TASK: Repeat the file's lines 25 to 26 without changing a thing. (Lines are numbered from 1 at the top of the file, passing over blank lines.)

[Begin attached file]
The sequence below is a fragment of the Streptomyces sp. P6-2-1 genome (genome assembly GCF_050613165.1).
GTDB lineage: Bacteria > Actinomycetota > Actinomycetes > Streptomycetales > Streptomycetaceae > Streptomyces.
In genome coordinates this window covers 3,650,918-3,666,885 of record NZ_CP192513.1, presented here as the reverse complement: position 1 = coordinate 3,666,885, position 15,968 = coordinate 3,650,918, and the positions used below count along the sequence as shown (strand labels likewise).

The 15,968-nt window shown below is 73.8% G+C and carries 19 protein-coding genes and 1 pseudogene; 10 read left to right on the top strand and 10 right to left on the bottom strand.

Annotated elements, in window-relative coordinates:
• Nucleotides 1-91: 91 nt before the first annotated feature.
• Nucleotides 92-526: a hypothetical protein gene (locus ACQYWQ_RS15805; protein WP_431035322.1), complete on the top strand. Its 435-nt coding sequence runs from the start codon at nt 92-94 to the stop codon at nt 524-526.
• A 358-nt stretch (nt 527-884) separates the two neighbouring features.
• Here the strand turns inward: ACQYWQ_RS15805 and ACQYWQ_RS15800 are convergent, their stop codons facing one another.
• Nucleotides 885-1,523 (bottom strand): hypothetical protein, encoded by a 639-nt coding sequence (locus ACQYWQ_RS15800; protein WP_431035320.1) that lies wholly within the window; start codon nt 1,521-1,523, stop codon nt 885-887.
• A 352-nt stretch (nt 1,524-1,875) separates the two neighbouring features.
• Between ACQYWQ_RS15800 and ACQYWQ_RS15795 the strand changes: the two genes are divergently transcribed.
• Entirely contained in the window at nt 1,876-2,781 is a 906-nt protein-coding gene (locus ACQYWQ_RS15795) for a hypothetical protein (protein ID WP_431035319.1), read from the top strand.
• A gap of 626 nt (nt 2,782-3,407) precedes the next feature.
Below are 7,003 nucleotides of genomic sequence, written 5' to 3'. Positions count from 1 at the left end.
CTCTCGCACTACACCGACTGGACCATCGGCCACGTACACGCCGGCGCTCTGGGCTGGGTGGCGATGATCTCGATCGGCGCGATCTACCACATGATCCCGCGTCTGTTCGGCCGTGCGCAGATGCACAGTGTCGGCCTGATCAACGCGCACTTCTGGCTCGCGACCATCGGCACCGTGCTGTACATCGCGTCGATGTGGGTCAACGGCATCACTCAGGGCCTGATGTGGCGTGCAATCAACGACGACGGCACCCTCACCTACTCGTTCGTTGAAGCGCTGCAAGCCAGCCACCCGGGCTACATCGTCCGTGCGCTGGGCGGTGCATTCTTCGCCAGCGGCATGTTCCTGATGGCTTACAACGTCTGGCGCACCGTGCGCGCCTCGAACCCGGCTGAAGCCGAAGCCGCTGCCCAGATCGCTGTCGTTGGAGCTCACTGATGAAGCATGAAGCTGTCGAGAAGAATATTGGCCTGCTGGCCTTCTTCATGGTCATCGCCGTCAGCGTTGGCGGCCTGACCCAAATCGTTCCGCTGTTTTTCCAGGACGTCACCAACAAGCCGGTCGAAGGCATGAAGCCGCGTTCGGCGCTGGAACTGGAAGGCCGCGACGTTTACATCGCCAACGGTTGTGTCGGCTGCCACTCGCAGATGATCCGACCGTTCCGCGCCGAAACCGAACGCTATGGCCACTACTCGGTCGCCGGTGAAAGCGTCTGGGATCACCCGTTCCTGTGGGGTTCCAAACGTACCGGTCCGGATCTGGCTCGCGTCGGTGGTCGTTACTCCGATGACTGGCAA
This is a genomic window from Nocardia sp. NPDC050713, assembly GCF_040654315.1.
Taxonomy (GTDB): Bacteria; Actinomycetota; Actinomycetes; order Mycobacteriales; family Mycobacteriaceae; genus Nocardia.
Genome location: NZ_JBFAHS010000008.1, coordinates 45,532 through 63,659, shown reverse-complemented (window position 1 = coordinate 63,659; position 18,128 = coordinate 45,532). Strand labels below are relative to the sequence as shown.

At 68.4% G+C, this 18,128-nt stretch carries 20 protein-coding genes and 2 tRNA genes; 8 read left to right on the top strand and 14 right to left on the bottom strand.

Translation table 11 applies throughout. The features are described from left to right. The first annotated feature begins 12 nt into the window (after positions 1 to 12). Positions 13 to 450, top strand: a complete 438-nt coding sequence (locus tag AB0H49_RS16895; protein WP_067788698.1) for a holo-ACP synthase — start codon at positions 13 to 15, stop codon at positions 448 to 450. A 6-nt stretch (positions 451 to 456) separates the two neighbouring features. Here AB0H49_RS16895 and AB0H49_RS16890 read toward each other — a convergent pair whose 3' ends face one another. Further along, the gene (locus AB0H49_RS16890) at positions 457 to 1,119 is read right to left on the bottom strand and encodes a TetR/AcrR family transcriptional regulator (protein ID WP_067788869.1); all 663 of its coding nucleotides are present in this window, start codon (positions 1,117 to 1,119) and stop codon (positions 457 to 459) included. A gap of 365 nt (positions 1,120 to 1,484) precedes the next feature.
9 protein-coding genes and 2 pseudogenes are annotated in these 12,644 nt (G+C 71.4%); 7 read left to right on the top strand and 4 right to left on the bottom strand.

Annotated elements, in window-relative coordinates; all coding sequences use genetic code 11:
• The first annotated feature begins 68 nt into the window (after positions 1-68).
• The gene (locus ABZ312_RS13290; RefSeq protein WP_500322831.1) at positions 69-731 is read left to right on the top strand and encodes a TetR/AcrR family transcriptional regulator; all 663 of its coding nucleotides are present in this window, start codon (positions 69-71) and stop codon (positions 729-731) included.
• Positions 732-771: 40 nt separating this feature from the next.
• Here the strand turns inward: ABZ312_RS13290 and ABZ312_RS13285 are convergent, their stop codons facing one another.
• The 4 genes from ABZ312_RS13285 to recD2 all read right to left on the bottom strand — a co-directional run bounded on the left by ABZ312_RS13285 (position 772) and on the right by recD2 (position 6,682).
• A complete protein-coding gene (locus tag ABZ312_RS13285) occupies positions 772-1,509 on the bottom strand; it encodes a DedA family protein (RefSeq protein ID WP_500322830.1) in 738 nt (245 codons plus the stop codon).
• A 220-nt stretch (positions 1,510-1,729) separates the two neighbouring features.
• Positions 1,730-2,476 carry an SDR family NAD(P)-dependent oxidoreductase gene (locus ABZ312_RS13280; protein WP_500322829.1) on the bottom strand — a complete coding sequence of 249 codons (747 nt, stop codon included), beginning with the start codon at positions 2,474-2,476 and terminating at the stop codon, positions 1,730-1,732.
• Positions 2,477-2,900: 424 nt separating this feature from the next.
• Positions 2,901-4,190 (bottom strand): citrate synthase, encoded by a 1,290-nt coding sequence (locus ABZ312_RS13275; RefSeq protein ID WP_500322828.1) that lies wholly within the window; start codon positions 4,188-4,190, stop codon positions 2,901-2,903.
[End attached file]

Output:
• The gene (locus ABZ312_RS13290; RefSeq protein WP_500322831.1) at positions 69-731 is read left to right on the top strand and encodes a TetR/AcrR family transcriptional regulator; all 663 of its coding nucleotides are present in this window, start codon (positions 69-71) and stop codon (positions 729-731) included.
• Positions 732-771: 40 nt separating this feature from the next.